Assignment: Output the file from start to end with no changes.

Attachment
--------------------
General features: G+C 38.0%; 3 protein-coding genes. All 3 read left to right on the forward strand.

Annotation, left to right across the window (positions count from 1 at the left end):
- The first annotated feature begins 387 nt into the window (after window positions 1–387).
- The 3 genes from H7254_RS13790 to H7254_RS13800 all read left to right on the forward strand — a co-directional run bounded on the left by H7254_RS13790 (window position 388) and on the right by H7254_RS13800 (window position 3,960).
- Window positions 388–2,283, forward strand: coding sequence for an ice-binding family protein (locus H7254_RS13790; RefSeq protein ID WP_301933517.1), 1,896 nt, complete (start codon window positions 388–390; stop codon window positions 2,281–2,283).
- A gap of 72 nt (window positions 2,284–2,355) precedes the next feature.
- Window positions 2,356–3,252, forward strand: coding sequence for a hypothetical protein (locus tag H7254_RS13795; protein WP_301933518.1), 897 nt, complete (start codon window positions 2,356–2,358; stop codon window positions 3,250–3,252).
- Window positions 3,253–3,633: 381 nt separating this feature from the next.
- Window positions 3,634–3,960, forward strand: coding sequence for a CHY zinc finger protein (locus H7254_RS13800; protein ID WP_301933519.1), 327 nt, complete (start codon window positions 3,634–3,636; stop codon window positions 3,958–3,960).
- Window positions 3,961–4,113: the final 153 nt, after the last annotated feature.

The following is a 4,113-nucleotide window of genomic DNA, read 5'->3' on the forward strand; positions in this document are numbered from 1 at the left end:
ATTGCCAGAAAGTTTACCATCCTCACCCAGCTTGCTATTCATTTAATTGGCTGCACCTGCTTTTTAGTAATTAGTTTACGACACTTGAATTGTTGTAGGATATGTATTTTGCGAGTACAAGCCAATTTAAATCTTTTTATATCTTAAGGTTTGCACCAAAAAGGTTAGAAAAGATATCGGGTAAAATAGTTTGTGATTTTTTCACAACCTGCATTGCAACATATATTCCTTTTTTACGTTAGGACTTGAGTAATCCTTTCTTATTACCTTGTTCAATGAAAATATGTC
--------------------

General features: G+C 38.0%; 3 protein-coding genes. All 3 read left to right on the forward strand.

Annotation, left to right across the window (positions count from 1 at the left end):
- The first annotated feature begins 387 nt into the window (after window positions 1–387).
- The 3 genes from H7254_RS13790 to H7254_RS13800 all read left to right on the forward strand — a co-directional run bounded on the left by H7254_RS13790 (window position 388) and on the right by H7254_RS13800 (window position 3,960).
- Window positions 388–2,283, forward strand: coding sequence for an ice-binding family protein (locus H7254_RS13790; RefSeq protein ID WP_301933517.1), 1,896 nt, complete (start codon window positions 388–390; stop codon window positions 2,281–2,283).
- A gap of 72 nt (window positions 2,284–2,355) precedes the next feature.
- Window positions 2,356–3,252, forward strand: coding sequence for a hypothetical protein (locus tag H7254_RS13795; protein WP_301933518.1), 897 nt, complete (start codon window positions 2,356–2,358; stop codon window positions 3,250–3,252).
- Window positions 3,253–3,633: 381 nt separating this feature from the next.
- Window positions 3,634–3,960, forward strand: coding sequence for a CHY zinc finger protein (locus H7254_RS13800; protein ID WP_301933519.1), 327 nt, complete (start codon window positions 3,634–3,636; stop codon window positions 3,958–3,960).
- Window positions 3,961–4,113: the final 153 nt, after the last annotated feature.

The following is a 4,113-nucleotide window of genomic DNA, read 5'->3' on the forward strand; positions in this document are numbered from 1 at the left end:
ATTGCCAGAAAGTTTACCATCCTCACCCAGCTTGCTATTCATTTAATTGGCTGCACCTGCTTTTTAGTAATTAGTTTACGACACTTGAATTGTTGTAGGATATGTATTTTGCGAGTACAAGCCAATTTAAATCTTTTTATATCTTAAGGTTTGCACCAAAAAGGTTAGAAAAGATATCGGGTAAAATAGTTTGTGATTTTTTCACAACCTGCATTGCAACATATATTCCTTTTTTACGTTAGGACTTGAGTAATCCTTTCTTATTACCTTGTTCAATGAAAATATGTC